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The Send-off

Sending off the loved ones is never an easy task and the underlying pain is well depicted through the poem “The Send-off” by Wilfred Owen. Owen here describes the melancholy situation where soldiers are taking adieu from their families and surroundings and everyone is bidding them good byes with hard feelings as if they will never exist for them from now. The poignant sense of loss and destruction of young lives as the result of the brutal war is  beautifully expressed through this poem.

Wilfred Owen is considered to be one of the finest war poet. “The Send-off” is a melancholy poem depicting the undercurrent sense of sadness. This poem is written in a complex language expressing the complicated rather say complex reaction of both soldiers and their surroundings, under which remains a lonely feeling of war. “And lined the train with faces grimly gay” here the poet uses the figures of speech which are based on association, metaphor to be precise. The poet here points out the difference between inner mind and outer reaction. The word ‘grimly’ suggests a happy mood this from the very beginning the poet underlines the fact that the poem is not that what apparently it means to be, there is always an undercurrent melancholy feeling.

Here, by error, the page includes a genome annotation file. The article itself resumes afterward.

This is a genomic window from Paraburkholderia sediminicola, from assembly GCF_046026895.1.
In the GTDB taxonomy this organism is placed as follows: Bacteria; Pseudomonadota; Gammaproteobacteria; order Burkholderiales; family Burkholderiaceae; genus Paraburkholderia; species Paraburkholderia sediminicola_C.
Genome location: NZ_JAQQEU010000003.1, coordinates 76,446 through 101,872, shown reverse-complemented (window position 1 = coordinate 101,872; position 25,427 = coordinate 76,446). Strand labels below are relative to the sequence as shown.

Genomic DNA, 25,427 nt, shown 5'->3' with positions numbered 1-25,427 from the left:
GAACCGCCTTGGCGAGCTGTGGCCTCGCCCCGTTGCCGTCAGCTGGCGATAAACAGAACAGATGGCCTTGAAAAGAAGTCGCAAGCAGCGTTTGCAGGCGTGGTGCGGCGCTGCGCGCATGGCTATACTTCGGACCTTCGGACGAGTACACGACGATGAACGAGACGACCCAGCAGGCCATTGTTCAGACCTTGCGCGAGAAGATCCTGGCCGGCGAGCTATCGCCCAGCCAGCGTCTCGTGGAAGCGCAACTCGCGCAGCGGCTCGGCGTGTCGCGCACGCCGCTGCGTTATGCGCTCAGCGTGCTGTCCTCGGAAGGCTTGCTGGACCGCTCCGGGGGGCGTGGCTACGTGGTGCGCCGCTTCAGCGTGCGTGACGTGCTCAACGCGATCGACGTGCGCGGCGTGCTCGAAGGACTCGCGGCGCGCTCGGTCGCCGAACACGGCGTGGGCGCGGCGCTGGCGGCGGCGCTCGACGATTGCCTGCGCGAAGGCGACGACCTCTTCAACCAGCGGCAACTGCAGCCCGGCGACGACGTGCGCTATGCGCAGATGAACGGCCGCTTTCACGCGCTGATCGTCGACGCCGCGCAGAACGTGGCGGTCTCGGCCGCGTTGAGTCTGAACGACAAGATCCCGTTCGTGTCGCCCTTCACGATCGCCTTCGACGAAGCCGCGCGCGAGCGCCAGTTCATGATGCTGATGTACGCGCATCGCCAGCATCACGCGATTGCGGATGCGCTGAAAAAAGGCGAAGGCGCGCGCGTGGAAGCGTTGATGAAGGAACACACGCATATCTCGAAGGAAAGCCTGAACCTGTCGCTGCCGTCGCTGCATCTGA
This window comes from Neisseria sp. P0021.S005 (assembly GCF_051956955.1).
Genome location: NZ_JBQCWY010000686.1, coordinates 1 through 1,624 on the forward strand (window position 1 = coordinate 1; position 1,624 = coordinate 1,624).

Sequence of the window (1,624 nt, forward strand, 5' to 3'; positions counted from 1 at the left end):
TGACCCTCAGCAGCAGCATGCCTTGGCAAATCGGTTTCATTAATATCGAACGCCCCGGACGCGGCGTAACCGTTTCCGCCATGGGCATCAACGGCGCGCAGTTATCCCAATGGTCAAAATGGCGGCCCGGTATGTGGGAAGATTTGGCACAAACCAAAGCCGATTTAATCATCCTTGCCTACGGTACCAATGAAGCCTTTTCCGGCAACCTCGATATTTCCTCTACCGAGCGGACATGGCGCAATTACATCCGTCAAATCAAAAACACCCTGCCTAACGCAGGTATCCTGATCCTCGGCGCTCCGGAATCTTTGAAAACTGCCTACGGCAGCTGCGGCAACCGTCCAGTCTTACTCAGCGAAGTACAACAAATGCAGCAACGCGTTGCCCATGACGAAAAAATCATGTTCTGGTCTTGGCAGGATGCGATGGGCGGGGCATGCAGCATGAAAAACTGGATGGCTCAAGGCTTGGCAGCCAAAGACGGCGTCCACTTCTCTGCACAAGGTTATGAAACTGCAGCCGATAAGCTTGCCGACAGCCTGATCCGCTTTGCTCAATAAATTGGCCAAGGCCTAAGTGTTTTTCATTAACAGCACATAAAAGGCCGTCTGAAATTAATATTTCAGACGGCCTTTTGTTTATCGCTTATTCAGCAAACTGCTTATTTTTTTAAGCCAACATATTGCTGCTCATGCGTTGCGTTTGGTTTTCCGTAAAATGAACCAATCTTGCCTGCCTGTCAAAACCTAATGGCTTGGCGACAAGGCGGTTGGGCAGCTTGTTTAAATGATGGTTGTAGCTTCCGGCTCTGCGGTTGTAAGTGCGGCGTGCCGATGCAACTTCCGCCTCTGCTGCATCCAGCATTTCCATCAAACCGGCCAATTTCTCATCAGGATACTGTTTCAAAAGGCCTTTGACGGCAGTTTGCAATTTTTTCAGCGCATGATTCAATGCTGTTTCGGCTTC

In this poem we find almost in every line there are assonance and alliteration. ” Down the close, darkening lanes they sang their way”. In this line we have both assonance and alliteration. With this the poet achieves an undercurrent sense of lamentation for soldiers. We have also another poem which depicts the same devastating state of war, ” Asleep in the Valley” by Arthur Rimbaud. Though this poem presents the post-war casualty effectively and “The Send-off” depicts the pre-war situation where the poet shows the mental condition of a soldiers family. Both the poems are implicit in its form different from the theme what it apparently presents to be at first. Both the poem pulsates in thr same melancholy feeling of devastated sight of the war.

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Editorial Team of LaughaLaughi